The Manitou Springs Incline is immediately apparent when driving into the hamlet of Manitou Springs, CO (home of witches, geode shops and Clayfest). It is a vertical scar up the front of Mt. Manitou, once hosting train tracks for a pulley-operated train car/tourist attraction. Summer floods sent boulders into the track more than a decade ago, resulting in the tracks being removed by the company that owns the land. In their graciousness the company left behind the railroad ties, essentially creating a huge StairMaster. A brutal, never-ending, incredibly steep StairMaster with lots of people that are ill prepared to climb it mixed with an equal number of incredibly fit and attractive people. Awesome, and good for Olympics training.
The hike is all uphill. There are no downhill sections of the ties, so be prepared for very little in the way of breaks. Breaking the Incline into thirds, the first 1/3 is fairly gradual with a few flatter sections, the second 1/3 is typified by a 50% vertical grade that makes the Incline a brutal wildabeast of a workout (this middle section is where the Barr Trail bailout is), and the last 1/3 that is more similar to the beginning with a final short and steep section to the summit.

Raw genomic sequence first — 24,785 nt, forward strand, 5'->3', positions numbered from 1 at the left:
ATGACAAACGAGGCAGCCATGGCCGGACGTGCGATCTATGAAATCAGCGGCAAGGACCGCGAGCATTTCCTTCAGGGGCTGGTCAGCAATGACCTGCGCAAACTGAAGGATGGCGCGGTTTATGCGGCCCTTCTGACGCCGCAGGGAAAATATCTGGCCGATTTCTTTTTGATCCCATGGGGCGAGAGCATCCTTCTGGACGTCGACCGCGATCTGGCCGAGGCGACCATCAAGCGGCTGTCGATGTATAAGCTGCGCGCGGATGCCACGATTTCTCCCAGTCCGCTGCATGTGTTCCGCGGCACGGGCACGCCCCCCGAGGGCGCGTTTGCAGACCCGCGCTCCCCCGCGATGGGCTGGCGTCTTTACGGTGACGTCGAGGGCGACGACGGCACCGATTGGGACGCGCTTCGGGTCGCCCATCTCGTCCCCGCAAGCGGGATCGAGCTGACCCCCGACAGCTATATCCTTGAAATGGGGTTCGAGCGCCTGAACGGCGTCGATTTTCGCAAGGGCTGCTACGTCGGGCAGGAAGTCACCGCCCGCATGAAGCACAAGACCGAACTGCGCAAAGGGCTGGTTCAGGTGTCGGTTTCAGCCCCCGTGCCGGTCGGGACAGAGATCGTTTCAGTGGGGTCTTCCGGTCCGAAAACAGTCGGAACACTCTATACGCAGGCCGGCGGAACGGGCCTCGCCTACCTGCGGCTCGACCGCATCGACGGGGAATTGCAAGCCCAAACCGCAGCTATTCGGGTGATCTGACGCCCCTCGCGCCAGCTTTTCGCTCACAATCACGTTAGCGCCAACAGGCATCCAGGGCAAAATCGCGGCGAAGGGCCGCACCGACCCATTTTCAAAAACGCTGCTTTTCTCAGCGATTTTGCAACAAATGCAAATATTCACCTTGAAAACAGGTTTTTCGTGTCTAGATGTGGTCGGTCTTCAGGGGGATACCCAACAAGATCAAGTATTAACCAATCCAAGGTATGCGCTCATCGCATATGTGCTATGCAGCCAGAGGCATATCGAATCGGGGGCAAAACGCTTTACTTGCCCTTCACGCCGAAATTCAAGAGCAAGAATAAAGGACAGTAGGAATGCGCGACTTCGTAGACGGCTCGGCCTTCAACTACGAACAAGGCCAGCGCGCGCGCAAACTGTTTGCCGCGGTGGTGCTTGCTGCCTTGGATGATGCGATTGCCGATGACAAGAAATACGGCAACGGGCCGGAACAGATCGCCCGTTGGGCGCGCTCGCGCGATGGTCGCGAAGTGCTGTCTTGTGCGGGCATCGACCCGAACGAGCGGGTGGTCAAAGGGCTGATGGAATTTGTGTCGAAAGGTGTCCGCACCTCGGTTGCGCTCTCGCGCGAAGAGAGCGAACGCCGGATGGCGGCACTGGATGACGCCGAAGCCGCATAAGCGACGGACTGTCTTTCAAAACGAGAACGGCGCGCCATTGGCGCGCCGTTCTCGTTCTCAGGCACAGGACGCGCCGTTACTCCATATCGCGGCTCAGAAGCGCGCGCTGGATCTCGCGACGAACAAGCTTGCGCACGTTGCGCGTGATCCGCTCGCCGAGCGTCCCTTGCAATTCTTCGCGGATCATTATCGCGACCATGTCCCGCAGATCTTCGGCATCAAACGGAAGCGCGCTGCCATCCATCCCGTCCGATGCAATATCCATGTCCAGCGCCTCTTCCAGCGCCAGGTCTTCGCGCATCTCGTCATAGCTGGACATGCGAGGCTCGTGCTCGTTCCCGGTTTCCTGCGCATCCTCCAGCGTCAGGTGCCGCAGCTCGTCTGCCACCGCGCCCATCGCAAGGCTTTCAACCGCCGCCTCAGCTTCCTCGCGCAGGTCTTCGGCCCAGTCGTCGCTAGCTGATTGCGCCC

Once on the summit, and slightly recovered, a common question often arises; “how in the fuck do I get down?”. There are a couple of ways – which one you choose depends on the shape of your knees and how much time you have. The quickest way down is a well-worn trail that begins immediately to the left of the summit and runs into Barr Trail (the light blue line on the map). The longer way down is found by continuing to walk as if the Incline kept going. You will eventually run into a trail that heads steeply up before heading downhill and running into Barr Trail (the dark blue line on the map). Both of these routes put you onto Barr Trail which will bring you to the trail parking lot (the green line on the map), or to the creek and Ruxton Ave. On a hot day the cutoff to the creek is a great way to cool down before climbing back in the car. Lastly, and most painfully, you can just go back down the Incline, either all the way to the bottom or to the Barr Trail bailout (the pink line on the map). I used to do this a lot and there are various arguments against it. One, it hurts and two, it contributes a lot to the erosion, and I have seen hikers heading up get pretty annoyed at those coming down.
The company that owns the Incline, and the nearby Cog Railroad, ostensibly prohibits people from accessing the climb. I have not heard of them ever attempting to enforce the “No Trespassing” prohibitions, and from what I’ve read lately it appears that the town and the landowner are attempting to create some sort of easement in order to allow legal access to the Incline. Once you see a Manitou cop or two, you’ll quickly realize that nobody is going to chase you down to give you a ticket.
Distance: about 1 mile from the start of the ties to the summit, and about 3.5 miles from the summit to the parking lots
Time: anywhere from 20 minutes to 1 hour, depending on your fitness
Directions: From downtown Manitou Springs: take Manitou Avenue west and take a left on Ruxton Avenue. The start of the Incline is right above the Cog Railroad’s upper lot. Park along Ruxton or in the Barr Trail parking lot.